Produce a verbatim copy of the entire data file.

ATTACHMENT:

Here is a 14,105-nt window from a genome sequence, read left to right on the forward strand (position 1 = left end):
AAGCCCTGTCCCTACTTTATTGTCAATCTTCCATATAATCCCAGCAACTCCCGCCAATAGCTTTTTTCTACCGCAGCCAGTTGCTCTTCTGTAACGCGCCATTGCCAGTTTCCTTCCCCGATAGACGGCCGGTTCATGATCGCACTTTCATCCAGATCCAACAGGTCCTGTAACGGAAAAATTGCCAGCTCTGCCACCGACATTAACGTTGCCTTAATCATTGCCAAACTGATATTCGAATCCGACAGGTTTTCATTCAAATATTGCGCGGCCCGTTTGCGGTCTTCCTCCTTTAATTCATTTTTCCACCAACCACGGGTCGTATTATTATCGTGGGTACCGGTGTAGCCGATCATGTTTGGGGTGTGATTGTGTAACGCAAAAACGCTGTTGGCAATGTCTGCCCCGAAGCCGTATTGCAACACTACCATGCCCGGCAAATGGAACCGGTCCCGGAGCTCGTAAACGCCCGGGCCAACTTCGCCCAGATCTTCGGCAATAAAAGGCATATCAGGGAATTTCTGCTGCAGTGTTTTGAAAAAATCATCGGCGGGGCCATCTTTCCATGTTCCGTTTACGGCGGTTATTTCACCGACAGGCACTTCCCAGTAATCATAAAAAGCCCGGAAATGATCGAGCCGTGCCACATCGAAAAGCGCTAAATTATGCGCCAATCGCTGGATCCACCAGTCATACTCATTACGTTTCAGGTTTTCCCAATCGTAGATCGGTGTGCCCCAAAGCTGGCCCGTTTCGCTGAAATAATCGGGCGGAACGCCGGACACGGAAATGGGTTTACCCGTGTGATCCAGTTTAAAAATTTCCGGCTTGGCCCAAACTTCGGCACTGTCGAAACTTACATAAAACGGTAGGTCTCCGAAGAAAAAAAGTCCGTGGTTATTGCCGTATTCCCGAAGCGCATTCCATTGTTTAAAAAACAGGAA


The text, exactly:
Here is a 14,105-nt window from a genome sequence, read left to right on the forward strand (position 1 = left end):
AAGCCCTGTCCCTACTTTATTGTCAATCTTCCATATAATCCCAGCAACTCCCGCCAATAGCTTTTTTCTACCGCAGCCAGTTGCTCTTCTGTAACGCGCCATTGCCAGTTTCCTTCCCCGATAGACGGCCGGTTCATGATCGCACTTTCATCCAGATCCAACAGGTCCTGTAACGGAAAAATTGCCAGCTCTGCCACCGACATTAACGTTGCCTTAATCATTGCCAAACTGATATTCGAATCCGACAGGTTTTCATTCAAATATTGCGCGGCCCGTTTGCGGTCTTCCTCCTTTAATTCATTTTTCCACCAACCACGGGTCGTATTATTATCGTGGGTACCGGTGTAGCCGATCATGTTTGGGGTGTGATTGTGTAACGCAAAAACGCTGTTGGCAATGTCTGCCCCGAAGCCGTATTGCAACACTACCATGCCCGGCAAATGGAACCGGTCCCGGAGCTCGTAAACGCCCGGGCCAACTTCGCCCAGATCTTCGGCAATAAAAGGCATATCAGGGAATTTCTGCTGCAGTGTTTTGAAAAAATCATCGGCGGGGCCATCTTTCCATGTTCCGTTTACGGCGGTTATTTCACCGACAGGCACTTCCCAGTAATCATAAAAAGCCCGGAAATGATCGAGCCGTGCCACATCGAAAAGCGCTAAATTATGCGCCAATCGCTGGATCCACCAGTCATACTCATTACGTTTCAGGTTTTCCCAATCGTAGATCGGTGTGCCCCAAAGCTGGCCCGTTTCGCTGAAATAATCGGGCGGAACGCCGGACACGGAAATGGGTTTACCCGTGTGATCCAGTTTAAAAATTTCCGGCTTGGCCCAAACTTCGGCACTGTCGAAACTTACATAAAACGGTAGGTCTCCGAAGAAAAAAAGTCCGTGGTTATTGCCGTATTCCCGAAGCGCATTCCATTGTTTAAAAAACAGGAA